I don’t agree that people can only succeed if they have an inborn talent. I believe that it is possible for anyone to be more successful. A recent article prompted me to give this idea more thought.
“Secrets of amazing teachers: What both sides of the education reform debate get wrong about autonomy and accountability” was posted on the Slate website. http://www.salon.com/2014/08/09/secrets_of_amazing_teachers_what_both_sides_of_the_education_reform_debate_get_wrong_about_autonomy_and_accountability/
While it is about teaching, I think many of the ideas in this article apply more broadly; for example: in my own field of transportation planning. In particular my interest was the use of tests and measurements to rate teachers.
Testing and Rating
Tests are often used to rate people on their abilities. Unfortunately, many people use a poor rating as an excuse to do nothing, or worse, to punish the person for their failure. I think our focus should be on how to improve people’s performance. Tests should be used to identify opportunities for improvement. While someone may be poor at something now, there are ways that they can improve.
This seems very obvious to me, and I find it hard to understand why others would reject that view.
I suspect that when someone looks narrowly at their own immediate self interest, then an improvement in someone else’s chances for success, is a threat to their own chances for success. People who have succeeded through luck or a privileged position are more likely to feel this way.
In contrast, when someone looks at the situation with a broader, societal, point of view, then they see how other people success can make society better. A world full of successful people is a better place than a world full of failures.
The 10,000 Rule
The 10,000 rule, which says that people need 10,000 hours of practice before they become top performers. This is often attributed to Malcolm Gladwell, although in his book he makes it clear he is just reporting what others have found.
What is often lost in the discussion is that 10,000 hours is an average; for particular individuals it can vary widely from the average. It can be as few as 4,000 hours for some people. While the length of time can vary, the important point is that it is not zero. If talent was all there was, then it would be unnecessary to put in any time. All who succeed do so because of the time they spend on learning and practicing. Some people may start with an advantage, due to genetics and life circumstance, but they still need that time to reach their potential.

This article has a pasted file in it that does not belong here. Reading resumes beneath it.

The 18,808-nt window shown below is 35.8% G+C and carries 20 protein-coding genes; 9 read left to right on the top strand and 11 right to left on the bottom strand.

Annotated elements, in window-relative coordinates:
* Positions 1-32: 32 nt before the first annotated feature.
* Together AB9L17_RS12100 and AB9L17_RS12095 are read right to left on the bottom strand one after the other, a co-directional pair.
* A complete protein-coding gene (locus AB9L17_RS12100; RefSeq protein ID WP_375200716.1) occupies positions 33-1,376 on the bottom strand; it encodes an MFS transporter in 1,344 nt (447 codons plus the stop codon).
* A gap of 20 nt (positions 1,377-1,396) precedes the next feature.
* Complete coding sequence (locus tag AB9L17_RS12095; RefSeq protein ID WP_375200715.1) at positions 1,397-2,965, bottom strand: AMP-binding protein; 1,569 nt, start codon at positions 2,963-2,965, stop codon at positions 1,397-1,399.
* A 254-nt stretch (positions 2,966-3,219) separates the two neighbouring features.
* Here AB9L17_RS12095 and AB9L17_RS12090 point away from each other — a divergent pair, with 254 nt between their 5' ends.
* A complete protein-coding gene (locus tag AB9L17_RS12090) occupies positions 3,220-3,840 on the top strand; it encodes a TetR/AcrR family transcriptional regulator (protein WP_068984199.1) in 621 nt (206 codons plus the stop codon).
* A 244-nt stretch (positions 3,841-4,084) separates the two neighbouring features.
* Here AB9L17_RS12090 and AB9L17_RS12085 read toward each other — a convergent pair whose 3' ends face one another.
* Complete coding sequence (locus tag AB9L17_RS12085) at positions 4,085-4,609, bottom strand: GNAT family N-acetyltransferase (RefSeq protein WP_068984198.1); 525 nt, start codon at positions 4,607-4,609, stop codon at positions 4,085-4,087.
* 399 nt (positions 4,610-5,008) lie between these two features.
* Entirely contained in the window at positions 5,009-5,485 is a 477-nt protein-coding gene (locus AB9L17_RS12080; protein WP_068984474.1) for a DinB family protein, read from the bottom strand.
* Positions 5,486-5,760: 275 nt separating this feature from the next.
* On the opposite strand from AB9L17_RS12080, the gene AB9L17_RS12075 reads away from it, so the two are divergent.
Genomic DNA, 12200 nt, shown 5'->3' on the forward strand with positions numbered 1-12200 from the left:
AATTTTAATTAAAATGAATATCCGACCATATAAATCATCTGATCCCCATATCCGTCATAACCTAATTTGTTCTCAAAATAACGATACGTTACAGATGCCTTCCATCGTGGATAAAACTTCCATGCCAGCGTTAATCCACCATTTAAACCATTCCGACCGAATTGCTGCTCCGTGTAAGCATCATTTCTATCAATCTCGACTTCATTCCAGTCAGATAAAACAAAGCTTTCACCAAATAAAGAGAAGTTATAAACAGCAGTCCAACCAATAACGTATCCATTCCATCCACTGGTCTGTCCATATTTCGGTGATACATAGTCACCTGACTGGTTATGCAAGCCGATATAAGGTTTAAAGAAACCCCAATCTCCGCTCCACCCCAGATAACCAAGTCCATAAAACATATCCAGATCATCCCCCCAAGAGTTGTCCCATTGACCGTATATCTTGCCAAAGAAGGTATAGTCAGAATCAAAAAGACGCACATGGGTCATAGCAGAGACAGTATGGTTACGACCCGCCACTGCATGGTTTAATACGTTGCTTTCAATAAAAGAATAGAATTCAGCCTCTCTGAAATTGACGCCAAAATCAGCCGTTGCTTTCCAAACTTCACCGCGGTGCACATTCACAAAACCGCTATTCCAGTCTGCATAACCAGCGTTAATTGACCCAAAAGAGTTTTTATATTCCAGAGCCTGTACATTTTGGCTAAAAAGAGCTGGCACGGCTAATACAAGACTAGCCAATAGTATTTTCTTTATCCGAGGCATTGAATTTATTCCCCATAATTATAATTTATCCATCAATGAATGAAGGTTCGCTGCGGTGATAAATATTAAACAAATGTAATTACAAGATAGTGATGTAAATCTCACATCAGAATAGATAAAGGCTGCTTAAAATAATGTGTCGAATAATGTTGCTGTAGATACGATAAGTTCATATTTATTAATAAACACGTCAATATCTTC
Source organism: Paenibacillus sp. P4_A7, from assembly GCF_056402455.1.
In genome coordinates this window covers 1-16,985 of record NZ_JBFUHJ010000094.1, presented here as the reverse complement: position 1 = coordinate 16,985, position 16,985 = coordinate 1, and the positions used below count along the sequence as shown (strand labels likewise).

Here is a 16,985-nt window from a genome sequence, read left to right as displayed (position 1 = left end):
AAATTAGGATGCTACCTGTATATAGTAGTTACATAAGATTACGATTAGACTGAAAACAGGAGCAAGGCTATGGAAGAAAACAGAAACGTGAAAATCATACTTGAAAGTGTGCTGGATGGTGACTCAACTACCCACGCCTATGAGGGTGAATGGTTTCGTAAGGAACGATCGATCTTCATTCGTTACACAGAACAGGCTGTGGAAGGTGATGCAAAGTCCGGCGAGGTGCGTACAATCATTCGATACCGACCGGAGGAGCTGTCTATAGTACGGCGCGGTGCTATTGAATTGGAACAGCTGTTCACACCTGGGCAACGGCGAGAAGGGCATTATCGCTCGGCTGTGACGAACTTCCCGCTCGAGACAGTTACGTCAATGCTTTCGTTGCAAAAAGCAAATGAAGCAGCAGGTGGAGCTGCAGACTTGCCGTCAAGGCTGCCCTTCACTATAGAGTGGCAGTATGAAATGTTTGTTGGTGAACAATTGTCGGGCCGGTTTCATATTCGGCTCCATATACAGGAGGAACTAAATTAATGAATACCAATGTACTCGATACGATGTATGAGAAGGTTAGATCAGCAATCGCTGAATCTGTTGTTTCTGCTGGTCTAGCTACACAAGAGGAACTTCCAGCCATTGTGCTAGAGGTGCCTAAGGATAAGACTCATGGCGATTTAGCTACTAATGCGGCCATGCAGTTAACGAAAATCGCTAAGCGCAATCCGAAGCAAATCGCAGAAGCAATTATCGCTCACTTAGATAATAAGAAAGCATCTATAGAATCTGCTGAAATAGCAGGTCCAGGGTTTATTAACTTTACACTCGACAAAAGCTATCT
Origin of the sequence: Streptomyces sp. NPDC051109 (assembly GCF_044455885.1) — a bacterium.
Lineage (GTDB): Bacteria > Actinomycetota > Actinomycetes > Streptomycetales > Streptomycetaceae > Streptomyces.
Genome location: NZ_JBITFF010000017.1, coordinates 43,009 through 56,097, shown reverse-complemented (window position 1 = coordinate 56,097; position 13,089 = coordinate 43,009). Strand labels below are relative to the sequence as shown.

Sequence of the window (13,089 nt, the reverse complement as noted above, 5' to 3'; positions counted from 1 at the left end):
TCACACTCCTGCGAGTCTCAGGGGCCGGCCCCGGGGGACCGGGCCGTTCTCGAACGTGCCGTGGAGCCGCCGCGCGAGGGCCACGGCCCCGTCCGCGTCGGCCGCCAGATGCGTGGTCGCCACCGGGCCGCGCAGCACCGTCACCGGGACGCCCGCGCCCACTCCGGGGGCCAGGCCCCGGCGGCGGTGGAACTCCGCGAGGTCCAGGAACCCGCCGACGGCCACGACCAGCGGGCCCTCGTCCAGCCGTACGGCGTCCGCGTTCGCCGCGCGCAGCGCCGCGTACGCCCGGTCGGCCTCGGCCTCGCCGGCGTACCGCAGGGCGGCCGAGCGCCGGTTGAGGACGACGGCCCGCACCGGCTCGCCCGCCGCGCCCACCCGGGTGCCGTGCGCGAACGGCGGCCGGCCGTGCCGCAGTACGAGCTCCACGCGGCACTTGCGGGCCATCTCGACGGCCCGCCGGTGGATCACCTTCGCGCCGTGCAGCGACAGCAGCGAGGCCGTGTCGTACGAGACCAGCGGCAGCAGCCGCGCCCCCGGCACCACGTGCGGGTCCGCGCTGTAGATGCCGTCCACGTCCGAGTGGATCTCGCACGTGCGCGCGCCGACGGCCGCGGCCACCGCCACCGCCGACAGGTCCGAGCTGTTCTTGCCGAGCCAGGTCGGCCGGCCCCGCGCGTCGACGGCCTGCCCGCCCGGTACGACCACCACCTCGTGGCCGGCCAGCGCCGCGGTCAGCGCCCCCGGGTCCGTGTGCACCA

Although I don’t recall that Gladwell said so explicitly, but the 10,000 hours is not just any kind of practice. It is mentored practice. Their practice is directed by more experienced people who also encourage them, point out areas where they can improve, and give them advice. It is the feedback they get that helps them learn and develop their skills.
There is a danger that people will assume that people’s failure is a result of their unwillingness to “put in their 10,000 hours.” I think this would be a mistake. In many of the stories in Gladwell book, what makes the difference is whether or not people have the opportunity to get mentored practice. Without a capable mentor to show the way, extra practice helps little.
As an aside, if you want to evaluate teachers to separate the “good” from the “bad”, you need to be aware that it can take a decade, or longer, for a teacher to gain 10,000 hours of experience. It could well take a decade before you can identify “bad” teachers with any confidence. Many teachers don’t even stay that long in the profession.
More to Come?
I looked at this issue before, in my blog post “Transportation Planning and “Bad” Teachers”. (See: http://dynamiclethargyfilms.ca/transportation-planning-and-bad-teachers/ )
I feel strongly about these issues and want to find ways to share my views more effectively. So far, I haven’t come up with a way to do that in a story.
I am not finished with these thoughts and I want to dig deeper. Maybe that will bring some inspiration.